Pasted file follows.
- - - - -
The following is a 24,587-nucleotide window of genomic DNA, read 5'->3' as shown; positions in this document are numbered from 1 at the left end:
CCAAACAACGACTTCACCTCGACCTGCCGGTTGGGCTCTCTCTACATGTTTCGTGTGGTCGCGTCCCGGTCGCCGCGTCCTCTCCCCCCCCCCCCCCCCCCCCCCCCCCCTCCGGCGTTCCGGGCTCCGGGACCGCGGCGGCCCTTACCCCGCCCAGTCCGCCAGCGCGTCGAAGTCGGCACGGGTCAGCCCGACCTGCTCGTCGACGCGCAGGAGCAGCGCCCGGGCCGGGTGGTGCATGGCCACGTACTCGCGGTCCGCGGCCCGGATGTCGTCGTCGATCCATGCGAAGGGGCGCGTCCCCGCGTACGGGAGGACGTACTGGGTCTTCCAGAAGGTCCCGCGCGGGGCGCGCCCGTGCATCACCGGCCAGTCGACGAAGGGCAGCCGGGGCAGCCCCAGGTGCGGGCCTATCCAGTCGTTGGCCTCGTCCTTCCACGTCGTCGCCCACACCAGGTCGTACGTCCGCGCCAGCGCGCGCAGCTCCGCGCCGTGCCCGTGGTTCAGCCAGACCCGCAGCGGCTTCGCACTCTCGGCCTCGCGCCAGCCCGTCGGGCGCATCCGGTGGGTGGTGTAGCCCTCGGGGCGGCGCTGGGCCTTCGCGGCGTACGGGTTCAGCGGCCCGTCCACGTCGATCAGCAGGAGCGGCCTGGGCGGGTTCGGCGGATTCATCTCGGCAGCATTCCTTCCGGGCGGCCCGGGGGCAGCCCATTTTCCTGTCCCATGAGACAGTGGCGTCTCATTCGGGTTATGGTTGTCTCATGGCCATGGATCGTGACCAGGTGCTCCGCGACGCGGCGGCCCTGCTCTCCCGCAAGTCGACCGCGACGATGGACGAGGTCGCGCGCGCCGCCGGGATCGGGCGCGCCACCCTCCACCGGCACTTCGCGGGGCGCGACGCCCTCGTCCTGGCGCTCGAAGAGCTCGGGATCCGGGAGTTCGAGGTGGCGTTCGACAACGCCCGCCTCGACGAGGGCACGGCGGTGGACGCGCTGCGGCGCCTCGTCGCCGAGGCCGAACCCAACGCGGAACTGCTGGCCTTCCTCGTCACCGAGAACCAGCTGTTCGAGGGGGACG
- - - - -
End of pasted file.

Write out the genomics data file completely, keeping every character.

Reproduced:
The following is a 24,587-nucleotide window of genomic DNA, read 5'->3' as shown; positions in this document are numbered from 1 at the left end:
CCAAACAACGACTTCACCTCGACCTGCCGGTTGGGCTCTCTCTACATGTTTCGTGTGGTCGCGTCCCGGTCGCCGCGTCCTCTCCCCCCCCCCCCCCCCCCCCCCCCCCCTCCGGCGTTCCGGGCTCCGGGACCGCGGCGGCCCTTACCCCGCCCAGTCCGCCAGCGCGTCGAAGTCGGCACGGGTCAGCCCGACCTGCTCGTCGACGCGCAGGAGCAGCGCCCGGGCCGGGTGGTGCATGGCCACGTACTCGCGGTCCGCGGCCCGGATGTCGTCGTCGATCCATGCGAAGGGGCGCGTCCCCGCGTACGGGAGGACGTACTGGGTCTTCCAGAAGGTCCCGCGCGGGGCGCGCCCGTGCATCACCGGCCAGTCGACGAAGGGCAGCCGGGGCAGCCCCAGGTGCGGGCCTATCCAGTCGTTGGCCTCGTCCTTCCACGTCGTCGCCCACACCAGGTCGTACGTCCGCGCCAGCGCGCGCAGCTCCGCGCCGTGCCCGTGGTTCAGCCAGACCCGCAGCGGCTTCGCACTCTCGGCCTCGCGCCAGCCCGTCGGGCGCATCCGGTGGGTGGTGTAGCCCTCGGGGCGGCGCTGGGCCTTCGCGGCGTACGGGTTCAGCGGCCCGTCCACGTCGATCAGCAGGAGCGGCCTGGGCGGGTTCGGCGGATTCATCTCGGCAGCATTCCTTCCGGGCGGCCCGGGGGCAGCCCATTTTCCTGTCCCATGAGACAGTGGCGTCTCATTCGGGTTATGGTTGTCTCATGGCCATGGATCGTGACCAGGTGCTCCGCGACGCGGCGGCCCTGCTCTCCCGCAAGTCGACCGCGACGATGGACGAGGTCGCGCGCGCCGCCGGGATCGGGCGCGCCACCCTCCACCGGCACTTCGCGGGGCGCGACGCCCTCGTCCTGGCGCTCGAAGAGCTCGGGATCCGGGAGTTCGAGGTGGCGTTCGACAACGCCCGCCTCGACGAGGGCACGGCGGTGGACGCGCTGCGGCGCCTCGTCGCCGAGGCCGAACCCAACGCGGAACTGCTGGCCTTCCTCGTCACCGAGAACCAGCTGTTCGAGGGGGACG